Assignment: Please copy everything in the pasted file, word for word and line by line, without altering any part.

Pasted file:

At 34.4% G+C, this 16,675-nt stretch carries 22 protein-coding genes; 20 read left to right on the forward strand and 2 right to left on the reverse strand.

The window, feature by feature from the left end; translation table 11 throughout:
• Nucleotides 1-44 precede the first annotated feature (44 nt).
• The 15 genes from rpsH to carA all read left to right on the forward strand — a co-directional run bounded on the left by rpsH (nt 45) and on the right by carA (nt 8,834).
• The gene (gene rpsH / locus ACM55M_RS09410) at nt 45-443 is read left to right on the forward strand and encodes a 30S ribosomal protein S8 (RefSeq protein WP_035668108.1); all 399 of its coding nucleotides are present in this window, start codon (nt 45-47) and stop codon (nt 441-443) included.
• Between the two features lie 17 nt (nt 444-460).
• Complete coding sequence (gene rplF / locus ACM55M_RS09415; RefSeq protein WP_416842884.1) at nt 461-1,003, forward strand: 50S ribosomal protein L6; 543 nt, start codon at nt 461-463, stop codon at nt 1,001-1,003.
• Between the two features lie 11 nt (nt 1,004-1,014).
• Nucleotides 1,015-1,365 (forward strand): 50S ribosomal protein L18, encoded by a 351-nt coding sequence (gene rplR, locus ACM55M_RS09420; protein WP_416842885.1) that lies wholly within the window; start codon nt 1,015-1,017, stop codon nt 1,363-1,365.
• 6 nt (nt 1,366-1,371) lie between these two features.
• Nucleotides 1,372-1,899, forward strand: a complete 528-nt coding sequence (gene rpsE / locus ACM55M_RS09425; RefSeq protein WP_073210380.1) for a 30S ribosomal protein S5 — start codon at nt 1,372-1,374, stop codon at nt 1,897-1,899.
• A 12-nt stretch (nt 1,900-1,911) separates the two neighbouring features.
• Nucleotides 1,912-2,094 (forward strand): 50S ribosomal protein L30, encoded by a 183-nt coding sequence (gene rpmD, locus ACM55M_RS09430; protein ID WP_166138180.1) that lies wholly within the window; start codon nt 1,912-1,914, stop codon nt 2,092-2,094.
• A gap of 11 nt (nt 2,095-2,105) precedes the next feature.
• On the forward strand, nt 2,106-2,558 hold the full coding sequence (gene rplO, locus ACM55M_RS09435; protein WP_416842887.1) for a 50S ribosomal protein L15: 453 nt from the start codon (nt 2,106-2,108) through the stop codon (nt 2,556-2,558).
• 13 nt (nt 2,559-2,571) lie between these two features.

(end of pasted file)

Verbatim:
At 34.4% G+C, this 16,675-nt stretch carries 22 protein-coding genes; 20 read left to right on the forward strand and 2 right to left on the reverse strand.

The window, feature by feature from the left end; translation table 11 throughout:
• Nucleotides 1-44 precede the first annotated feature (44 nt).
• The 15 genes from rpsH to carA all read left to right on the forward strand — a co-directional run bounded on the left by rpsH (nt 45) and on the right by carA (nt 8,834).
• The gene (gene rpsH / locus ACM55M_RS09410) at nt 45-443 is read left to right on the forward strand and encodes a 30S ribosomal protein S8 (RefSeq protein WP_035668108.1); all 399 of its coding nucleotides are present in this window, start codon (nt 45-47) and stop codon (nt 441-443) included.
• Between the two features lie 17 nt (nt 444-460).
• Complete coding sequence (gene rplF / locus ACM55M_RS09415; RefSeq protein WP_416842884.1) at nt 461-1,003, forward strand: 50S ribosomal protein L6; 543 nt, start codon at nt 461-463, stop codon at nt 1,001-1,003.
• Between the two features lie 11 nt (nt 1,004-1,014).
• Nucleotides 1,015-1,365 (forward strand): 50S ribosomal protein L18, encoded by a 351-nt coding sequence (gene rplR, locus ACM55M_RS09420; protein WP_416842885.1) that lies wholly within the window; start codon nt 1,015-1,017, stop codon nt 1,363-1,365.
• 6 nt (nt 1,366-1,371) lie between these two features.
• Nucleotides 1,372-1,899, forward strand: a complete 528-nt coding sequence (gene rpsE / locus ACM55M_RS09425; RefSeq protein WP_073210380.1) for a 30S ribosomal protein S5 — start codon at nt 1,372-1,374, stop codon at nt 1,897-1,899.
• A 12-nt stretch (nt 1,900-1,911) separates the two neighbouring features.
• Nucleotides 1,912-2,094 (forward strand): 50S ribosomal protein L30, encoded by a 183-nt coding sequence (gene rpmD, locus ACM55M_RS09430; protein ID WP_166138180.1) that lies wholly within the window; start codon nt 1,912-1,914, stop codon nt 2,092-2,094.
• A gap of 11 nt (nt 2,095-2,105) precedes the next feature.
• On the forward strand, nt 2,106-2,558 hold the full coding sequence (gene rplO, locus ACM55M_RS09435; protein WP_416842887.1) for a 50S ribosomal protein L15: 453 nt from the start codon (nt 2,106-2,108) through the stop codon (nt 2,556-2,558).
• 13 nt (nt 2,559-2,571) lie between these two features.